THETA    (time, Z, YC, XC) float32 0.0 0.0 0.0 0.0 0.0 ... 0.0 0.0 0.0 0.0
    PH       (time, Z, YC, XC) float32 -8.300195 -8.300195 ... -202.77208
    Eta      (time, YC, XC) float32 0.0 0.0 0.0 ... -0.6233948 -0.64899963
Attributes:
    Conventions:  CF-1.6
    title:        netCDF wrapper of MITgcm MDS binary data
    source:       MITgcm
    history:      Created by calling `open_mdsdataset(extra_metadata=None, ll...

Creating the grid object

Next we create a Grid object from the dataset. We need to tell xgcm that the X and Y axes are periodic. (The other axes will be assumed to be non-periodic.)

[3]:
grid = xgcm.Grid(ds, periodic=['X', 'Y'])
grid
[3]:
<xgcm.Grid>
T Axis (not periodic, boundary=None):
  * center   time
X Axis (periodic, boundary=None):
  * center   XC --> left
  * left     XG --> center
Y Axis (periodic, boundary=None):
  * center   YC --> left
  * left     YG --> center
Z Axis (not periodic, boundary=None):
  * center   Z --> left
  * left     Zl --> center

We see that xgcm identified five different axes: X (longitude), Y (latitude), Z (depth), T (time), and 1RHO (the axis generated by the output of the LAYERS package).

Velocity Gradients

The gradients of the velocity field can be decomposed as divergence, vorticity, and strain. Below we use xgcm to compute the velocity gradients of the horizontal flow.

Divergence

The divergence of the horizontal flow is is expressed as

\[\frac{\partial u}{\partial x} + \frac{\partial v}{\partial y}\]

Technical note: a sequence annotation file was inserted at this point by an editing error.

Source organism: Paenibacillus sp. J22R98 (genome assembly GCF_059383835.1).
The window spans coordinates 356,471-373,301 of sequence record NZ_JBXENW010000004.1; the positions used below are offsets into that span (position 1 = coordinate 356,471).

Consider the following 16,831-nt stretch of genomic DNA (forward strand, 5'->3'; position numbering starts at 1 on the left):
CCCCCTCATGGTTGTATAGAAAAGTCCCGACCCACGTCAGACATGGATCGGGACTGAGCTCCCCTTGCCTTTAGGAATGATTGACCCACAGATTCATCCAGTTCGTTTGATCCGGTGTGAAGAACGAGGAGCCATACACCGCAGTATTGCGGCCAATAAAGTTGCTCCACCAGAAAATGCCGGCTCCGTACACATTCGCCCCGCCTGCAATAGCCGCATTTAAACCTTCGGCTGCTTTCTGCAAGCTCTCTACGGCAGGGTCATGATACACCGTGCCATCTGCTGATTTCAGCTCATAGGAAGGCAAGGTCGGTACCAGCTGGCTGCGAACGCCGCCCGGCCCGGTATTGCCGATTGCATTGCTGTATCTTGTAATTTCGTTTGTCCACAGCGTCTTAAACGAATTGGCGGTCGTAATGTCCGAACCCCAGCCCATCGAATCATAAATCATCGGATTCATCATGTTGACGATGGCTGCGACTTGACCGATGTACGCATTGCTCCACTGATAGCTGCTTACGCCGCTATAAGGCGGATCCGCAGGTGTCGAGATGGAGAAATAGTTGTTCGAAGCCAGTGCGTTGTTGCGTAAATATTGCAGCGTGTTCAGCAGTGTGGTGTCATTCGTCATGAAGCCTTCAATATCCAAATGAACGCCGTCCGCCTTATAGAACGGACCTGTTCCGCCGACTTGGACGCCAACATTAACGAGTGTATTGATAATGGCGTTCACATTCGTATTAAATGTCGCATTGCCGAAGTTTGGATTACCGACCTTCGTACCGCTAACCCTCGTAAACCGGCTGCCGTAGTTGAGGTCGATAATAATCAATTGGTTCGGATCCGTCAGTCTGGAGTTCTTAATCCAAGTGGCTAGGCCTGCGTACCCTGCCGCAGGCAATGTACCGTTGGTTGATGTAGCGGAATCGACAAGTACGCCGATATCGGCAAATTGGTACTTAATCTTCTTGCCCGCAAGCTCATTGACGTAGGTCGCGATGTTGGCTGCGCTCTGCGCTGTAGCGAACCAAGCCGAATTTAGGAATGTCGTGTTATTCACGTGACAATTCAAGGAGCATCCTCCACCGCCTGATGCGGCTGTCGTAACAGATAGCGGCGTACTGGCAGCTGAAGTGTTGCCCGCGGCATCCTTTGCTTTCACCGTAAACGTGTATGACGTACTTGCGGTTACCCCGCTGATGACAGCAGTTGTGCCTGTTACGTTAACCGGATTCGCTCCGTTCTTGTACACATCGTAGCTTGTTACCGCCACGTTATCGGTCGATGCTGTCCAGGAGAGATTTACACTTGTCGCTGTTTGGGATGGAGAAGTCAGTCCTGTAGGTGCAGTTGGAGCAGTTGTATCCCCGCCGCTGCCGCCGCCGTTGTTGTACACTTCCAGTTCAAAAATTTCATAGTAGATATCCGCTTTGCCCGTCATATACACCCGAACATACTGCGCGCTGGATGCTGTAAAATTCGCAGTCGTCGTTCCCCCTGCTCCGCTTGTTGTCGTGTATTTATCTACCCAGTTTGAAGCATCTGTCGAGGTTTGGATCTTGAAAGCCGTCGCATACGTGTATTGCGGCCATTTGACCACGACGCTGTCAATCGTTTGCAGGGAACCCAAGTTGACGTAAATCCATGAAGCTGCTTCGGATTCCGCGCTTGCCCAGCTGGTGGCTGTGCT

In discrete form, using MITgcm notation, the formula for the C-grid is

\[( \delta_i \Delta y_g \Delta r_f h_w u + \delta_j \Delta x_g \Delta r_f h_s v ) / A_c\]

First we calculate the volume transports in each direction:

[4]:
u_transport = ds.UVEL * ds.dyG * ds.hFacW * ds.drF
v_transport = ds.VVEL * ds.dxG * ds.hFacS * ds.drF

The u_transport DataArray is on the left point of the X axis, while the v_transport DataArray is on the left point of the Y axis.

[5]:
display(u_transport.dims)
display(v_transport.dims)
('time', 'Z', 'YC', 'XG')
('time', 'Z', 'YG', 'XC')

Now comes the xgcm magic: we take the diff along both axes and divide by the cell area element to find the divergence of the horizontal flow. Note how this new variable is at the cell center point.

[6]:
div_uv = (grid.diff(u_transport, 'X') + grid.diff(v_transport, 'Y')) / ds.rA
div_uv.dims
[6]:
('time', 'Z', 'YC', 'XC')

We plot this near the surface and observe the expected patern of divergence at the equator and in the subpolar regions, and convergence in the subtropical gyres.

[7]:
div_uv[0, 0].plot()
[7]:
<matplotlib.collections.QuadMesh at 0x7f18d299ba00>
../../../_images/repos_xgcm_xgcm-examples_02_mitgcm_13_1.png

Vorticity

The vertical component of the vorticity is a fundamental quantity of interest in ocean circulation theory. It is defined as

\[\zeta = - \frac{\partial u}{\partial y} + \frac{\partial v}{\partial x} \ .\]

On the c-grid, a finite-volume representation is given by

\[\zeta = (- \delta_j \Delta x_c u + \delta_i \Delta y_c v ) / A_\zeta \ .\]

In xgcm, we calculate this quanity as

[8]:
zeta = (-grid.diff(ds.UVEL * ds.dxC, 'Y') + grid.diff(ds.VVEL * ds.dyC, 'X'))/ds.rAz
zeta
[8]:
<xarray.DataArray (time: 1, Z: 15, YG: 40, XG: 90)>
array([[[[-1.48332937e-08, -1.02609041e-08, -6.38644559e-09, ...,